Friday, September 8th, a 6.8-magnitude earthquake hit Morocco’s High Atlas Mountain range. The epicenter was located just 72 kilometers southwest of Marrakech, the country’s fourth-largest city and a popular tourist destination. The quake is the strongest to hit the nation’s center in more than a century. Estimates put the number of victims at over 2,000 and more injured, but as several towns and villages remain inaccessible high in the mountains, the number is expected to increase. In addition to the human toll, several historical landmarks, including UNESCO World Heritage sites, have been affected, while eyewitnesses in the foothills of the mountains report that several remote towns have been completely destroyed, according to CNN.
Emergency Architecture: The Latest Architecture and News
Cities, Villages, and UNESCO Historical Landmarks in Morocco Are Severely Damaged by a Major Earthquake
DAGOpen OÜ has just won the architectural competition for a standard design of Ukrainian Family houses, with their design “Hata.” The competition invited 17 designs from Estonian and Ukrainian architects to design “a standard project for modern family-type small group homes to be built in Ukraine”. The architecture of Ukraine directly inspired the winning design and addressed the spatial decisions made to attend to the crisis.
Shigeru Ban Unveils Updated Prototype for Temporary Housing in Response to the Turkey-Syria Earthquake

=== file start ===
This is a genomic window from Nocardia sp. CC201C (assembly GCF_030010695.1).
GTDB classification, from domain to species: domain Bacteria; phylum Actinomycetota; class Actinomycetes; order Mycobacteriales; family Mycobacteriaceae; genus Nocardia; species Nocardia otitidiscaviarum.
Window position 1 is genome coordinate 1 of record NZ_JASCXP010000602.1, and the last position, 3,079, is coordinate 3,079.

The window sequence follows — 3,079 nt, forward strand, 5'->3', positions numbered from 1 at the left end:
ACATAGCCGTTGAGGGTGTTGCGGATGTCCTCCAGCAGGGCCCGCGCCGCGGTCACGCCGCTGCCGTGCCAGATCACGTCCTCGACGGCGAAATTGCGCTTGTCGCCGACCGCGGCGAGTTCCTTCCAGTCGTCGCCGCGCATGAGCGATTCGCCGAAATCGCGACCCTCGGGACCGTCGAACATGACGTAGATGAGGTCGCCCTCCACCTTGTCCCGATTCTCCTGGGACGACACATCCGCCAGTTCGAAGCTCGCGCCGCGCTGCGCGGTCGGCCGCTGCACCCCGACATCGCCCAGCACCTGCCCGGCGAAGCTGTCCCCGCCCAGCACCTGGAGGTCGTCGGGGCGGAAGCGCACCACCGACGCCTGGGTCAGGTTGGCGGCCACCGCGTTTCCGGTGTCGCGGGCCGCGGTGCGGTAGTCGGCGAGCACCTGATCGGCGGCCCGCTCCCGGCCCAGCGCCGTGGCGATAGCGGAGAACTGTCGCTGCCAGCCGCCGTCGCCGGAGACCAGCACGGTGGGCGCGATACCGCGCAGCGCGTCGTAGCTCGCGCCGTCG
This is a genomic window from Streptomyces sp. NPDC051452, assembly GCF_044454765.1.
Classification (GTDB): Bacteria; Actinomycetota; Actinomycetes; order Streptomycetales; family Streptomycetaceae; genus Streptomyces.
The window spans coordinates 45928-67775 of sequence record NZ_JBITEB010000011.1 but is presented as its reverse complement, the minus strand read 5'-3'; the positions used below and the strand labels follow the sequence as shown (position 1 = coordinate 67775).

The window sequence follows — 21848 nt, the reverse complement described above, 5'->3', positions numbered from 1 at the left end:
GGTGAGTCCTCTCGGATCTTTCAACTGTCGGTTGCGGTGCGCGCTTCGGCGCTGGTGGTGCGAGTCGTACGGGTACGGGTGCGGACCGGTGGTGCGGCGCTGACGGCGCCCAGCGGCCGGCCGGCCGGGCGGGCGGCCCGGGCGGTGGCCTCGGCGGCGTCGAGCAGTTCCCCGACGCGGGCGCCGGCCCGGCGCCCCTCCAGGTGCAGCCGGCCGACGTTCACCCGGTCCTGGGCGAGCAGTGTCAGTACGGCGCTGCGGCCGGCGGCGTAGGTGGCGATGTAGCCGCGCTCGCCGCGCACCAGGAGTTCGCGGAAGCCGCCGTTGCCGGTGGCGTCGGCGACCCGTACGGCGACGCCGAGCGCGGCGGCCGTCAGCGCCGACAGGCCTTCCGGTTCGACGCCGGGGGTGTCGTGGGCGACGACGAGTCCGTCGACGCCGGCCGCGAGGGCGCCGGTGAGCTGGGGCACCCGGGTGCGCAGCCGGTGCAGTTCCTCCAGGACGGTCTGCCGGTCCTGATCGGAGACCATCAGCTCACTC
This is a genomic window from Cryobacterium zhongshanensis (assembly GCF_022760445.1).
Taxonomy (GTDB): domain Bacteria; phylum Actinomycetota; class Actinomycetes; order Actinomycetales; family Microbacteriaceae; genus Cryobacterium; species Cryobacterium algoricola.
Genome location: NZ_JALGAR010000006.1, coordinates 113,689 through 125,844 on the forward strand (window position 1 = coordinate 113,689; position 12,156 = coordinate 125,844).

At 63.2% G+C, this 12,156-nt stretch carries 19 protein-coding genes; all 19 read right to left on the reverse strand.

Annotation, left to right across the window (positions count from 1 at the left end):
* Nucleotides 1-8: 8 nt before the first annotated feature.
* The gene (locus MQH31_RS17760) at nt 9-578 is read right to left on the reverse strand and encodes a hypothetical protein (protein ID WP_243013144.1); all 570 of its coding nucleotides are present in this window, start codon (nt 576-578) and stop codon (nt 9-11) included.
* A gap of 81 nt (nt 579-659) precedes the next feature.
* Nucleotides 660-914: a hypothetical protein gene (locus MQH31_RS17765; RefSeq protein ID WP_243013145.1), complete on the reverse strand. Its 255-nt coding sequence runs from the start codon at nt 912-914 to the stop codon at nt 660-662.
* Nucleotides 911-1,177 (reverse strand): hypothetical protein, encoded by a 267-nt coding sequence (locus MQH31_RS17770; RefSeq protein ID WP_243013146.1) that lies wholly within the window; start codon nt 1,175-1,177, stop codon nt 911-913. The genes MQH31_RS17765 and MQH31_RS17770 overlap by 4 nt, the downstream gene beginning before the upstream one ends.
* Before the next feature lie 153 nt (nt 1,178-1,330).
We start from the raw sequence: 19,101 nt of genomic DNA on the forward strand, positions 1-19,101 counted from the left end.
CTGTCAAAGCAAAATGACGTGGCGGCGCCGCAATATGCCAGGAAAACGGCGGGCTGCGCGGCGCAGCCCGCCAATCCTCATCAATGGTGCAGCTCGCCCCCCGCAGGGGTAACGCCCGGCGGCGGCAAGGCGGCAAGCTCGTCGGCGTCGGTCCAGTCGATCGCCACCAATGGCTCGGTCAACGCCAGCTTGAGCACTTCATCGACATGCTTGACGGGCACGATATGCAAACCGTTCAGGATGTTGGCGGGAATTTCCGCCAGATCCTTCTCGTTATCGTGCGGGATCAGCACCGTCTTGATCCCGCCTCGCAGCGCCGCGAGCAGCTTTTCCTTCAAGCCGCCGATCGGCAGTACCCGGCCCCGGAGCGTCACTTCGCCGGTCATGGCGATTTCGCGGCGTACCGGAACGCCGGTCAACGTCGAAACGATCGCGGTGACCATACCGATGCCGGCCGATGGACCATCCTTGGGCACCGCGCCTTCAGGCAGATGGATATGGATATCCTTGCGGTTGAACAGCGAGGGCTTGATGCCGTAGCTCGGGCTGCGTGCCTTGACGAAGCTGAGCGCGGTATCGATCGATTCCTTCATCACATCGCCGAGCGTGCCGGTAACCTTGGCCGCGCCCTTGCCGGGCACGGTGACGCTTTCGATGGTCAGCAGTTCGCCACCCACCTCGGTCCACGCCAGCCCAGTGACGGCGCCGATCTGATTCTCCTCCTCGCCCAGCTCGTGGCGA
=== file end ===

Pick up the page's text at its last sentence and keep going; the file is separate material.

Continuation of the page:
Shigeru Ban Architects, in collaboration with Voluntary Architects’ Network, has developed an improved version of the temporary housing developed to help those affected by the recent Turkey-Syria earthquake. The new prototype represents an upgrade of the paper tube system deployed in northwestern Turkey after the 1999 earthquake. This new version takes into consideration matters of efficiency and the need to minimize construction time on site.
A major 7.8 magnitude earthquake hit central Turkey and north-west Syria this Monday, February 6, with a second 7.4 magnitude quake reported a few hours later in the same region, according to reports from the Guardian. Among the most affected areas is Gaziantep, located 150 miles from the border with Syria and 50 miles from the earthquake’s epicenter in Kahramanmaraş. Tremors were felt as far away as Lebanon, Greece, Israel, and the island of Cyprus. Authorities are still assessing the number of victims, as local and international rescue teams have been deployed to search for survivors. Early estimates report that over 1,700 buildings have collapsed or have been critically damaged, as confirmed by Turkey's Vice President Fuat Oktay.
Hard times bring people together. In recent years we have seen how collective work can be a driving force to help those affected by natural or man-made disasters. After a disaster or displacement, a safe physical environment is often essential. Therefore, the need for coordination becomes a key factor in assisting people in times of need.